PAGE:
Posted Friday, October 1, 2004
Participants of the Successful Site Architecture session were in for an exceptional treat in Dallas recently when industry leaders Barbara Coll and Shari Thurow discussed strategies for creating search engine friendly Web sites.
This information-packed session should be on a "not to be missed" list for future participants, no matter what their level of expertise. I found myself continually saying, "Oh yeah! I forgot about that!" as they discussed strategy after strategy. The session offered excellent reminders of things that are so easy to forget, especially considering how complex search engine marketing is. And, it presented new strategies as well, important strategies that need to be placed in the forefront of all search engine marketing endeavors.
Barbara Coll, CEO of WebMama, opened by discussing the importance of considering search engine optimization in all areas of your project development. "If you'll start thinking `SEO tactics' when you're designing your site, you'll have better results," she said.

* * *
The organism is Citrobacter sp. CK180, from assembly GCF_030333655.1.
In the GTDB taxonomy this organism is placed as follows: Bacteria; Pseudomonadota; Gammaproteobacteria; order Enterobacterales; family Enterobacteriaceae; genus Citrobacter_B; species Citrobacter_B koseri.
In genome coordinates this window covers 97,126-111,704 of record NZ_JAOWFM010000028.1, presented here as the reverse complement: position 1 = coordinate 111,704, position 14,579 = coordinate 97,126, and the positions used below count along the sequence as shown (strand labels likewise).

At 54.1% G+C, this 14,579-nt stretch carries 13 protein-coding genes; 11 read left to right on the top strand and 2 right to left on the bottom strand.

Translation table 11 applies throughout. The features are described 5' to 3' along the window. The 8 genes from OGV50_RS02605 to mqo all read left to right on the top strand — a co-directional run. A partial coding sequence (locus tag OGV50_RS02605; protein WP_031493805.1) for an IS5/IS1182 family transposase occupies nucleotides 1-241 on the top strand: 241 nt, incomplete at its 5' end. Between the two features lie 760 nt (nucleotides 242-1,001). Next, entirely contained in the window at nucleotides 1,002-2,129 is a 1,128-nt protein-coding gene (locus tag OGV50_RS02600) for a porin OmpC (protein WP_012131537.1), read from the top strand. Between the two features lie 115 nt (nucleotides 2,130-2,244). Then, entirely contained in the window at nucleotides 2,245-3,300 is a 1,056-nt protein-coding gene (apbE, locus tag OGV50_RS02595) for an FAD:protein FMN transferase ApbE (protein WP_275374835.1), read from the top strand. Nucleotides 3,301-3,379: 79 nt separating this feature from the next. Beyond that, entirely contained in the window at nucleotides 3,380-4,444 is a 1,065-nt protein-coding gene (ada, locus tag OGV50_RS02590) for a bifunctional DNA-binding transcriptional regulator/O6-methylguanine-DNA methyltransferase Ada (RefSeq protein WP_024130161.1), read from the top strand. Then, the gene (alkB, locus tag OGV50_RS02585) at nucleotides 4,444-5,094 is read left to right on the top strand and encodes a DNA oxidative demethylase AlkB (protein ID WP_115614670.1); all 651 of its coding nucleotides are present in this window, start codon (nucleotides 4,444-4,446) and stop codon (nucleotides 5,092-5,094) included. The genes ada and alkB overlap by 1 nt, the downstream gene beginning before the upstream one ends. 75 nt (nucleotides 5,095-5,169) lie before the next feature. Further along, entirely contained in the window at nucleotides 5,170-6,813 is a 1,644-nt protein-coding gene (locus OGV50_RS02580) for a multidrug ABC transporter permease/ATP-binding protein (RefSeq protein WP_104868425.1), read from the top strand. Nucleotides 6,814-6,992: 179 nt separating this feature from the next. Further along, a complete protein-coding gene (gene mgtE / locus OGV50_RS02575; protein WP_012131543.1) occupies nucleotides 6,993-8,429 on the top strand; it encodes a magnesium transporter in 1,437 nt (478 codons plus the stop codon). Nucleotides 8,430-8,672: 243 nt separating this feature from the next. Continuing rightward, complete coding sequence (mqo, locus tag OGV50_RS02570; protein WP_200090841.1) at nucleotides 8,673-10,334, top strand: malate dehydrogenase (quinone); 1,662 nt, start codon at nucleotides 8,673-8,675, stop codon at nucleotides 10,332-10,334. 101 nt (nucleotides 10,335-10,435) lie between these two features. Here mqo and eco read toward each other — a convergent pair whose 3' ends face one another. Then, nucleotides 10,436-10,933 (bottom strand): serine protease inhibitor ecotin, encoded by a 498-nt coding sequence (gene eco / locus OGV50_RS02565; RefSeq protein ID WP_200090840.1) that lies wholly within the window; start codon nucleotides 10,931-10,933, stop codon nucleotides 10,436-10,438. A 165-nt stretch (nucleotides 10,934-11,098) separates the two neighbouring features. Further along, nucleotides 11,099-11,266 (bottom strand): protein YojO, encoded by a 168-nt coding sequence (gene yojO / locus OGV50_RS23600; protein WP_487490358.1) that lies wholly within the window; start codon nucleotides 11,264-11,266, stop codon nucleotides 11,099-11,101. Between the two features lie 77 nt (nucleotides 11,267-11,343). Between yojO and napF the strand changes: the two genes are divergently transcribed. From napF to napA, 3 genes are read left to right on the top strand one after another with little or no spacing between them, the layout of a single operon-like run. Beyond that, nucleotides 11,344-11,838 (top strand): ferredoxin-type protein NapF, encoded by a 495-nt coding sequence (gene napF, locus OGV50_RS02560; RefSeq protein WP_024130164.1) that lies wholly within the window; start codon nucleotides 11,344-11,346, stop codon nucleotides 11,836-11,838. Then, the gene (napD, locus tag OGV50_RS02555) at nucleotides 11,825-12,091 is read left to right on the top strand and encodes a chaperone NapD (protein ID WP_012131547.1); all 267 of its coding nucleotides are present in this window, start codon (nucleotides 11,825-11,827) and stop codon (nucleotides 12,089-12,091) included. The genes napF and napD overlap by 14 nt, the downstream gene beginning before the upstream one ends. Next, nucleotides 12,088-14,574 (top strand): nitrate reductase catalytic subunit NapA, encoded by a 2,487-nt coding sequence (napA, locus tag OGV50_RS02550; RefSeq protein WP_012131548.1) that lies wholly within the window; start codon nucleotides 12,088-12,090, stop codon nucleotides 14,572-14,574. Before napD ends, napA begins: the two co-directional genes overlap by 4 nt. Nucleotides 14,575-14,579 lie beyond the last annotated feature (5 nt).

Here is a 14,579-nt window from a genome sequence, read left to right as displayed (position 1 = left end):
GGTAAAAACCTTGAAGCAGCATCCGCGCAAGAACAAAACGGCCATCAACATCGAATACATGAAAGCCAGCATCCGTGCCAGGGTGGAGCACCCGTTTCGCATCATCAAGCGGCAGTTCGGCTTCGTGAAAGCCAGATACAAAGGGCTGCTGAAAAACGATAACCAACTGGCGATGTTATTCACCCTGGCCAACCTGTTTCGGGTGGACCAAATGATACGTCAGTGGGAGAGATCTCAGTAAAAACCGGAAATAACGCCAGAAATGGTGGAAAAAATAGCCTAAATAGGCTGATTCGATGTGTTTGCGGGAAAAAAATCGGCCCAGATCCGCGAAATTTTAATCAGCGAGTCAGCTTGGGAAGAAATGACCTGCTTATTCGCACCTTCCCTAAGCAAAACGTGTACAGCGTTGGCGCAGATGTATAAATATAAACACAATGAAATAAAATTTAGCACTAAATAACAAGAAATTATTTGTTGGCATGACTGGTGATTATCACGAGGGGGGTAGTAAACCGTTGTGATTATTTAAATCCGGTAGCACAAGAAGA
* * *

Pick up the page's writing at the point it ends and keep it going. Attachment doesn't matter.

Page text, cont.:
Highlights of her discussion follows.
According to Coll, site architecture can definitely impact your results in the search engines. For example, regarding file structure, most search engines don't know about anything beyond two directory levels. They'll index 40-50 files in those directories and do it alphabetically.
So, it's crucial for you to place your most important pages at the first or second directory level, breaking it up into 50 files per directory. Be sure to name your files and directories with your keywords. Don't use the underscore to separate keywords. Instead, use hyphens.
Don't stuff too many keywords in your file or directory names. Make them keyword rich but not too long.